Hi-Power Hi-Jinks:
Is It Like A 1911?


Springfield’s new SA-35 (blued) and a custom Robar Hi-Power done for Roy about 30 years ago.
Interestingly enough, the slide assembly from the Robar gun fit just fine on the SA-35 frame
but wouldn’t fire since the Robar gun has a firing pin block.

This Cylinder & Slide ambi-safety (about $88) can be easily retro-fitted to Hi-Powers
and is among many high-quality after-market parts offered by the C&S shop. Most “beater”
Hi-Powers can be brought back to life!

When Springfield Armory introduced their SR-35 late in 2020 you’d have thought it was the second coming of something. Well, I guess it was actually. Browning had nixed the design some years before, and shooters were hungry for a high quality example of the same ever since. Smart marketers they are, Springfield delivered the goods and promptly sold out — and I’ll assume they are pretty much still selling out.

But why do we care so much about this 80-odd-year-old design? One reason is because John Browning did the basic design work on it. I do wonder had he not been involved at all would the Hi-Power just be yet another in a long series of now defunct military pistols? Who knows? Nonetheless, if you peer at the design under a microscope and try to remain honestly objective, it does have a couple of interesting points.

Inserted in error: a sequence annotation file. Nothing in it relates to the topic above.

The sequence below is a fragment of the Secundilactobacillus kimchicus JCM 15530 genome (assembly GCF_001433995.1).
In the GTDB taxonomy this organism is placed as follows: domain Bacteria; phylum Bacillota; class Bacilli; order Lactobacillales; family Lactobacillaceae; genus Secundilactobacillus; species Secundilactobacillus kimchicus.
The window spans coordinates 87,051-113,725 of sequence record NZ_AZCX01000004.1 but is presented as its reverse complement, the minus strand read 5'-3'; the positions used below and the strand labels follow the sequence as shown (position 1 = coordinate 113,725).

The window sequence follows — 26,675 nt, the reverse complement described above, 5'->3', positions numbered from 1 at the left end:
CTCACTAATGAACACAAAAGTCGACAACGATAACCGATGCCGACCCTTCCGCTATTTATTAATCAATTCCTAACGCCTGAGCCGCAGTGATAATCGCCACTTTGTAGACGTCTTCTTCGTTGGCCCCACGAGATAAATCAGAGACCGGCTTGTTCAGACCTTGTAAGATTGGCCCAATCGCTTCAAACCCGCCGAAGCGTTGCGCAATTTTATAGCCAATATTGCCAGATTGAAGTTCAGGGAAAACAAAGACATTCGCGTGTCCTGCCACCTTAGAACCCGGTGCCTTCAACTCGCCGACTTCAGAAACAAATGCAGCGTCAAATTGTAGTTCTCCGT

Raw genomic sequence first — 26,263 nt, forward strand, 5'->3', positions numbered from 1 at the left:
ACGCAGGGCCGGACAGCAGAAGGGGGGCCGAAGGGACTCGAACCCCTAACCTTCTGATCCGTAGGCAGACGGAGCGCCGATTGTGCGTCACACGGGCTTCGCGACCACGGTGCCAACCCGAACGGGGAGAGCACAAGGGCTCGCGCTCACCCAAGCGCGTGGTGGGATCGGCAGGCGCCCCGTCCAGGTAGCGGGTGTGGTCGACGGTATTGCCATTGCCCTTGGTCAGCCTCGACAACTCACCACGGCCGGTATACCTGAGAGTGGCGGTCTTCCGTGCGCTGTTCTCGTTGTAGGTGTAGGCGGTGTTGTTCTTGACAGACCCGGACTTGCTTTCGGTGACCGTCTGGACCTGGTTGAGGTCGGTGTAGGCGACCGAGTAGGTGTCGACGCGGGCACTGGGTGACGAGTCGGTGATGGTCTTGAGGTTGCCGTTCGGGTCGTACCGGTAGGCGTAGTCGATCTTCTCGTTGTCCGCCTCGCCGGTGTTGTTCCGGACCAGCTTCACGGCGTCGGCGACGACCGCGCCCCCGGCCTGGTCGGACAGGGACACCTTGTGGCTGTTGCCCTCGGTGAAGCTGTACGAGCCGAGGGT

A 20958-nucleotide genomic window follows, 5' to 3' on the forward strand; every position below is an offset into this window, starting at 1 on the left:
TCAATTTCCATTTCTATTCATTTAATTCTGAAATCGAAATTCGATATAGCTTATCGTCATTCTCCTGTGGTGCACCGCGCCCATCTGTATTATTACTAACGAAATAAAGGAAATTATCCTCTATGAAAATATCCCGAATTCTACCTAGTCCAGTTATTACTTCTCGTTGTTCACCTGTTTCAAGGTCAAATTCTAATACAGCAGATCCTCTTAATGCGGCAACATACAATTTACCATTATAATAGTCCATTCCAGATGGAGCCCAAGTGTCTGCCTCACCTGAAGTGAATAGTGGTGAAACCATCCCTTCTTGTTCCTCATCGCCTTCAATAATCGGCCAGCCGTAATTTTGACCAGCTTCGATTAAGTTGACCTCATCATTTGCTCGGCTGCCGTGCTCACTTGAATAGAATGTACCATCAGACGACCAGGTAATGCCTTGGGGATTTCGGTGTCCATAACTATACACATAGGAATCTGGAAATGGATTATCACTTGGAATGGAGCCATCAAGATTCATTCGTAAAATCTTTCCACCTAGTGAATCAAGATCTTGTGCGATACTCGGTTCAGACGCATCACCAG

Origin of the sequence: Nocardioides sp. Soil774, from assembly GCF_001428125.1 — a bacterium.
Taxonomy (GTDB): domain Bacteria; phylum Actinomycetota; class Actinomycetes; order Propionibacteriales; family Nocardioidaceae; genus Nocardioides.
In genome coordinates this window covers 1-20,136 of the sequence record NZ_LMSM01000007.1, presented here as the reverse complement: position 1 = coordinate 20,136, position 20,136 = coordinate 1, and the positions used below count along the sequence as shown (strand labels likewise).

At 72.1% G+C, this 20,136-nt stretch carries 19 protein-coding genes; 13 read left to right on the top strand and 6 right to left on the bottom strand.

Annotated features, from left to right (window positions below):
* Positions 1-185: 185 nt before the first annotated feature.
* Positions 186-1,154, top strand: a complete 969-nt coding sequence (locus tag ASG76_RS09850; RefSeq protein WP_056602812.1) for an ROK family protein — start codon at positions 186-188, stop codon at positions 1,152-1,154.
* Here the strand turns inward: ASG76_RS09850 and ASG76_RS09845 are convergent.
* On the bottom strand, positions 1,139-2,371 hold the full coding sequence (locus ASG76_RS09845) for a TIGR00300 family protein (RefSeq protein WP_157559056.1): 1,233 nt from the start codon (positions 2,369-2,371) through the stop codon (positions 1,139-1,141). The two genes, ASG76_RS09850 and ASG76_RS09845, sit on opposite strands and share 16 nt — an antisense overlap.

First off, it’s pretty much not like a 1911 at all. It’s single action, has some of those barrel locking lug things, a thumb safety and loads with a magazine, but things pretty much stop there. Besides, hundreds of other designs have all those bits too. While people dearly love the Hi-Power, I think many (most?) of those who also shoot 1911-style guns just sort of leave their minds blank when it comes to honestly understanding how a Hi-Power functions. You load it, aim it, pull the trigger, “then a miracle occurs” and the gun fires and loads another. Repeat as needed.

But what’s really occurring as you pull that trigger?

Right off the bat, the trigger system is entirely different from a 1911. The 1911 uses a trigger connected to a stirrup wrapping around the magazine. That stirrup then bears on the sear, ultimately. When the trigger is pressed, it moves this stirrup to the rear, tripping the sear. There’s lots else going on too, but that’s the gist.

In the Hi-Power’s case, it gets more complicated. Put your thinking cap on and stare at the photos while we talk.

We’re looking at the frame (top) and the underside of the slide. To fire, you press the trigger,